Few perfume companies have such a great heritage (and so many perfumes) as Guerlain, which is presumably why the luxury behemoth LVMH bought it in 1994. Founded in Paris in 1828 by Pierre-François Guerlain, it reached its apotheosis in the late nineteenth and early twentieth century under Pierre-François’ grandson Aimé (who concocted the wonderful Jicky in 1898) and Aimé’s nephew, Jacques Guerlain.
One of the greatest perfumers of all time, Jacques created a whole series of legendary fragrances between 1906 and 1925, whose names are almost as alluring as the scents themselves: Après l’Ondée in 1906, L’Heure Bleue in 1912, Mitsouko in 1919, Shalimar in 1925, and Vol de Nuit in 1933.
Jacques’ grandson, Jean-Paul Guerlain, continued the family tradition, creating many superb fragrances of his own, for women and for men, including three of my own personal favourites – Vétiver (1959), Habit Rouge (1965) and Héritage (1992). But his reign ended sadly: after the Guerlains sold out to LVMH, Jean-Paul became just one of Guerlain’s hired hands, and in 2010 even his post-retirement role as a consultant was terminated after he made a casually racist remark on French television.
I’ll return to some of my own favourite Guerlain perfumes in future reviews, but I’ve recently been given, very generously, a bottle of Guerlain Homme L’eau Boisée, and as I rather like it I thought it would be good to feature something that was only released in 2012.
L’eau Boisée was created by Thierry Wasser, the Swiss-born perfumer who, before he took over from Jean-Paul Guerlain in 2008, worked for the multinational fragrance company Firmenich and was responsible for perfumes as diverse as Dior’s Addict, Diesel’s Fuel for Life and Kylie Minogue’s Darling.
Wasser’s original Guerlain Homme was released, to mixed reviews, the same year that he joined the company in-house. With a nice touch of wit, it’s based on the smell of a mojito, the Cuban cocktail whose ingredients include white rum, spearmint leaves and lime juice, but it’s been generally described as a fairly mass-market men’s fragrance – perfectly wearable, at least, but hardly up there with Habit Rouge or Jicky.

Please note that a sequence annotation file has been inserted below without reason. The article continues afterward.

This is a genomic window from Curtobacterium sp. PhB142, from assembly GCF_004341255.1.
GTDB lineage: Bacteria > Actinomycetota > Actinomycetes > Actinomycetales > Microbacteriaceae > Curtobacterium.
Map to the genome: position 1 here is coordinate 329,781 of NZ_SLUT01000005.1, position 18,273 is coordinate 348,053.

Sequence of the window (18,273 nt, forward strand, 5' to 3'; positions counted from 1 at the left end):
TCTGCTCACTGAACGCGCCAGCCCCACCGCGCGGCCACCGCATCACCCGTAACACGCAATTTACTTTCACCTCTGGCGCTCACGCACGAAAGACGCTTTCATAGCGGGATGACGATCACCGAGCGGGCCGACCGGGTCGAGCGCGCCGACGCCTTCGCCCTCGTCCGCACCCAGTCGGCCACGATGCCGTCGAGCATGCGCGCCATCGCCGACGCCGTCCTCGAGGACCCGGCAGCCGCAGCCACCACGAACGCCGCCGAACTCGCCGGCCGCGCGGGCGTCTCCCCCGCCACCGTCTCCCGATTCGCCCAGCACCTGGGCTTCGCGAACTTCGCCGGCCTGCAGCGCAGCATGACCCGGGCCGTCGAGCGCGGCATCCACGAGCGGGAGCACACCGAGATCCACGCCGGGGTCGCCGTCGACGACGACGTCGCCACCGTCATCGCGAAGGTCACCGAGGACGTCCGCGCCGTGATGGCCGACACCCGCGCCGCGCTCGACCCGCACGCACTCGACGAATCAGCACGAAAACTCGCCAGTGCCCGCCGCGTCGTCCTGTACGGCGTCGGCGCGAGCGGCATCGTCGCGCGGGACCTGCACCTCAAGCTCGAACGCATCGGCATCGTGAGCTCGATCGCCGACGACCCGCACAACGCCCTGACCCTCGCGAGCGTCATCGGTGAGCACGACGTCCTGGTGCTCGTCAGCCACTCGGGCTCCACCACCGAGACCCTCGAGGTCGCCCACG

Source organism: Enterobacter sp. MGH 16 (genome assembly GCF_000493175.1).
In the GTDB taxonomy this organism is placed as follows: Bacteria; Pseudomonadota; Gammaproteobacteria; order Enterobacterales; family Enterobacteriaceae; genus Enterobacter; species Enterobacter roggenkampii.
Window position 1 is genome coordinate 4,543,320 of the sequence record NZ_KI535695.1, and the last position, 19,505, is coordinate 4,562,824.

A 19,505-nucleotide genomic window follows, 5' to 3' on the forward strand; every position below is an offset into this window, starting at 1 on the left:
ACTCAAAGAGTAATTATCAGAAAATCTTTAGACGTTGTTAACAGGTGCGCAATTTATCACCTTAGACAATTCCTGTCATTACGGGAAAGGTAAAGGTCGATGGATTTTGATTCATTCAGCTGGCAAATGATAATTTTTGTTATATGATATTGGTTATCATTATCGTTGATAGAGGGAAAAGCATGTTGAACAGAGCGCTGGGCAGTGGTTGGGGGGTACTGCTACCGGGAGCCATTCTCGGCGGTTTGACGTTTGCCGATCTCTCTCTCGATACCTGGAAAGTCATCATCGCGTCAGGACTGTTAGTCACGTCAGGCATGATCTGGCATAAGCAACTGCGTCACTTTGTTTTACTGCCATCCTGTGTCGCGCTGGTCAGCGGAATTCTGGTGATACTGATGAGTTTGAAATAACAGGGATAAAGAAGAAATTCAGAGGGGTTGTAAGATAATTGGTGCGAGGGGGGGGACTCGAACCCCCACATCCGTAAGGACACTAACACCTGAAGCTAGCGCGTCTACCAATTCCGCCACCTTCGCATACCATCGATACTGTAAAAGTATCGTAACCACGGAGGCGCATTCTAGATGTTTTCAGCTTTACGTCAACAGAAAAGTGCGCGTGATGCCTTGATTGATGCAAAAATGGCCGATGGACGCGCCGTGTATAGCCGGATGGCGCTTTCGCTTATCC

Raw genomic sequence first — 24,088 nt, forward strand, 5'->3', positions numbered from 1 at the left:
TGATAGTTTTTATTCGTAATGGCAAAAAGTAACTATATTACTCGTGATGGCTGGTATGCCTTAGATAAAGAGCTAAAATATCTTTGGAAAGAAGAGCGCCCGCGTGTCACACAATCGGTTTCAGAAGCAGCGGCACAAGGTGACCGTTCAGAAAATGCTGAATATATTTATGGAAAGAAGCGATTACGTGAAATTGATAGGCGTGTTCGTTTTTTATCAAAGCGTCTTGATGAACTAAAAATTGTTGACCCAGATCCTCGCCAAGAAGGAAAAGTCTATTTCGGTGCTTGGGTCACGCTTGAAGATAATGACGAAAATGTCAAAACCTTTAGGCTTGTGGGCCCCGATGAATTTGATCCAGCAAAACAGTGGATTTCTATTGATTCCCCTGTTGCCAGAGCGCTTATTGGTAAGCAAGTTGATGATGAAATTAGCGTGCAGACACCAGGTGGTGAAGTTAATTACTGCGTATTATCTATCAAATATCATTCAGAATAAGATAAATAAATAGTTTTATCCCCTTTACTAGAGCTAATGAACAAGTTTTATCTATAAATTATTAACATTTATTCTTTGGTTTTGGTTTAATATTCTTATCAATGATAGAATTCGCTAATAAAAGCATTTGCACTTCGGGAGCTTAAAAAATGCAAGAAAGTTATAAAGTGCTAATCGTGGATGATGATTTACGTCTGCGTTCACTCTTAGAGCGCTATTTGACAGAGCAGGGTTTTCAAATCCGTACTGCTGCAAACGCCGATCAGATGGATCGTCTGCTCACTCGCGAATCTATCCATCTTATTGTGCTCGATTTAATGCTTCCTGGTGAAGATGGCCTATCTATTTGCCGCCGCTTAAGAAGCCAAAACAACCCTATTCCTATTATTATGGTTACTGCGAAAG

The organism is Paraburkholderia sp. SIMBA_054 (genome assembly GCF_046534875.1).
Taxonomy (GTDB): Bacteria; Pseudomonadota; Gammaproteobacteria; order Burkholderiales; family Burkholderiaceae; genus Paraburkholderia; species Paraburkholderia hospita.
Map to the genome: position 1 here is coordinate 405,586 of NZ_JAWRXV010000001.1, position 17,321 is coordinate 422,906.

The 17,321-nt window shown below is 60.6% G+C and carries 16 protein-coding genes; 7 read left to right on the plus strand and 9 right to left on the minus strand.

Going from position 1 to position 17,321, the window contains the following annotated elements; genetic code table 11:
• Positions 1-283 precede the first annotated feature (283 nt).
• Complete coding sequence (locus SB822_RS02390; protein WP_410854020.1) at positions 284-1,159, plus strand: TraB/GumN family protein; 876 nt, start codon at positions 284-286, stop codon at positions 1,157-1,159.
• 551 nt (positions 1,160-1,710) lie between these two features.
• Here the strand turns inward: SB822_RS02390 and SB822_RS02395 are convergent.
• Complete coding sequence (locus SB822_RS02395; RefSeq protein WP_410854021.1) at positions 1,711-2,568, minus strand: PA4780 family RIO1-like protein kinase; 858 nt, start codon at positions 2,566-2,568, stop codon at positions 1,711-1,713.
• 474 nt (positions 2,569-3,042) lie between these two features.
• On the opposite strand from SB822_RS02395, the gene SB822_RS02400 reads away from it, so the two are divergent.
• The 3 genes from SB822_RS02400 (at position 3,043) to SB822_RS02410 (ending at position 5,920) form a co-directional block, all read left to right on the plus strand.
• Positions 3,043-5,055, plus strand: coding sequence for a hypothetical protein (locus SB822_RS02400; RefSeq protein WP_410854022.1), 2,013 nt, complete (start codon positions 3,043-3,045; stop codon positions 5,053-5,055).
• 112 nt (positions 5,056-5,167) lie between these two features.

Since then, impelled by perfume retailers’ insatiable (and ultimately self-defeating) demands for novelty, Wasser has so far created three further versions of Guerlain Homme: Intense (2009), L’eau (2010) and L’eau Boisée. This last is a soft, woody fragrance, whose initial fresh scent of lime fades fairly quickly, to be followed by the warm scent of cedar wood and the pleasantly earthy smell of vetiver (Wasser uses a special vetiver from Tamil Nadu in southern India, apparently, rather than the more usual variety from Haiti or Réunion).
I can’t smell rum in L’eau Boisée, but to me it does have a faint but not unpleasant smell of celery, and a faintly sweaty (but again not unpleasant) scent that reminds me of a bottle of Penhaligon’s Hammam Bouquet that I used up years ago – must go and have a sniff to compare.
Would I rush out and buy a bottle? I’m not sure I would, as it’s hardly a groundbreaking scent; but as new perfumes go it’s both pleasant and rather refined, the kind of thing you could safely buy for an uncle or a friend. I’d be interested to know what you think.